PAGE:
Wednesday, June 27, 2012
U.S.economy , profit rates, investment and internal funds
In a recent post Doug Henwood of the Left Business Observer provides an interesting analysis of the relationship between profit and investment. Henwood includes onegraph that shows profit rates from the nineteen fifties until now and another that shows the relationship between internal funds and capital investments over the same time period. Both graphs are for non-financial institutions.
Until 2011 the rate of profits have been rising during the recovery. But they perhaps have peaked now. Economic recovery seems to be slow in the U.S. Henwood notes that neo liberal policies were successful in restoring profit rates close to what they had been earlier.
One of Henwood's graphs is interesting because it shows that even though there is plenty of cash to invest with strong corporate cash flows, companies are investing at a rate that one would expect during low profit levels periods even though levels are still high.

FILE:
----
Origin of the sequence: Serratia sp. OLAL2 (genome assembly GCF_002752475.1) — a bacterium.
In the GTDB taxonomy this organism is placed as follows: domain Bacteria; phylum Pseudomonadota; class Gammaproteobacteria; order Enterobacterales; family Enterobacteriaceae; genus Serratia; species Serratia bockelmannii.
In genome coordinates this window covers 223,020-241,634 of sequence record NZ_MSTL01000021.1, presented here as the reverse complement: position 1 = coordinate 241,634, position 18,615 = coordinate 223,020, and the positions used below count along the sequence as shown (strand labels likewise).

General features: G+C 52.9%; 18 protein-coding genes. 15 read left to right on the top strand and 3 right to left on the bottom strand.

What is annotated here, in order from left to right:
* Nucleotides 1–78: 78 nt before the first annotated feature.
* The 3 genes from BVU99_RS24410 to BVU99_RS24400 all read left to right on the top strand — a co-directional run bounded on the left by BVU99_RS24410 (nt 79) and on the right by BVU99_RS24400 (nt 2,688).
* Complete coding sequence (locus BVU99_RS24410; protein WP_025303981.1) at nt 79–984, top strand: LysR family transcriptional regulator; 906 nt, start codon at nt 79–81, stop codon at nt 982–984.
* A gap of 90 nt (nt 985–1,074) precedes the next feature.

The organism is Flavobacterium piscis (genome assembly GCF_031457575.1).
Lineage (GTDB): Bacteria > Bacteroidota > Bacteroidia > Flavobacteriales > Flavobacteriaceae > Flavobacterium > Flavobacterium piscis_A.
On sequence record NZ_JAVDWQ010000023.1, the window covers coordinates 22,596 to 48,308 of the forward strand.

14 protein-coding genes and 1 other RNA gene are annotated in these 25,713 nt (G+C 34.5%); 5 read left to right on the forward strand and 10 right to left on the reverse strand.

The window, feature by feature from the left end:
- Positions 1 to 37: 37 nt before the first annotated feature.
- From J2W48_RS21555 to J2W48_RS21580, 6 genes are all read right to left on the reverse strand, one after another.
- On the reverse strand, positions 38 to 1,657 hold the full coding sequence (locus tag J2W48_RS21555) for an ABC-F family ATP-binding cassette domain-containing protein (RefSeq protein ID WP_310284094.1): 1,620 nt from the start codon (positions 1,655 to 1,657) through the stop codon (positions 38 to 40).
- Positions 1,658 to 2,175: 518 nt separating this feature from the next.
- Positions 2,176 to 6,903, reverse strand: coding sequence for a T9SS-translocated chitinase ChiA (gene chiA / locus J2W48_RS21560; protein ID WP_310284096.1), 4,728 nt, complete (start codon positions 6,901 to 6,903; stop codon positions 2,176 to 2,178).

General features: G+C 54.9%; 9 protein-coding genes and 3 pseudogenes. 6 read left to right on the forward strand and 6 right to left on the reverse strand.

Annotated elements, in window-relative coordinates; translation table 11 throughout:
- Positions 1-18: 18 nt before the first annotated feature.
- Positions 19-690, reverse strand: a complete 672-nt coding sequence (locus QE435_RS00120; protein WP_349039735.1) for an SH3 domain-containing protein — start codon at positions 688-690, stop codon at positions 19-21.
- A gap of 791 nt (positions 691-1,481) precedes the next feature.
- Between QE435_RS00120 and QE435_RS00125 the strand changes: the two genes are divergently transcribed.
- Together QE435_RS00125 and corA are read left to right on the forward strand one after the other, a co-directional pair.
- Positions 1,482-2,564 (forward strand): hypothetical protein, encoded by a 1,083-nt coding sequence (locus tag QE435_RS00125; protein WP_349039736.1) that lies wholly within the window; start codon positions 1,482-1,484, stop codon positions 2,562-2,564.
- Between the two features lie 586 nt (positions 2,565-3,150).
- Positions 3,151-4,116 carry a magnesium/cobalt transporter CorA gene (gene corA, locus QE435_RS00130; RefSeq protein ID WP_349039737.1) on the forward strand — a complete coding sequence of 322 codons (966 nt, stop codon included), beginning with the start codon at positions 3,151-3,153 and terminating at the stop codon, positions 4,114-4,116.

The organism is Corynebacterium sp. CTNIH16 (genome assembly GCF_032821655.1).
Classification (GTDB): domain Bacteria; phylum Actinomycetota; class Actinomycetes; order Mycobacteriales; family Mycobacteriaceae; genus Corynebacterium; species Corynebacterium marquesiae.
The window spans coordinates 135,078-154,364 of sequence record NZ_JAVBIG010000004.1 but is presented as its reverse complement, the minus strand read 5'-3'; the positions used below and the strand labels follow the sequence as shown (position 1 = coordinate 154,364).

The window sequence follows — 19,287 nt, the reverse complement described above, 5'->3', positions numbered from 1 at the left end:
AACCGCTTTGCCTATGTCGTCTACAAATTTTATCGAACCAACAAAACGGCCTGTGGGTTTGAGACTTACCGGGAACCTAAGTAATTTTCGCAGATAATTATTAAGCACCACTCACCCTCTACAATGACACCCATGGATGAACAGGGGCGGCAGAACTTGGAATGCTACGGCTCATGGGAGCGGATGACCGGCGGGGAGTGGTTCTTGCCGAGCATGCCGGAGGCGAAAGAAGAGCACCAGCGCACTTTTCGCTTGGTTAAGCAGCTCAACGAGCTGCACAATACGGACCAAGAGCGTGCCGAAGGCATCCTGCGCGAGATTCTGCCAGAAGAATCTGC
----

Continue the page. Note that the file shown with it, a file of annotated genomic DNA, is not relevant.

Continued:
In my view, one of the main reasons for the lack of investment is the considerable uncertainty about the economic future. In this situation companies simply will not take the risk of investing. They will wait until the future is more certain and promising. Even though actual profit rates are high and many companies are doing quite well even during this period of low growth, the future is just too uncertain and so investment lags even though the present rate of return on capital is high.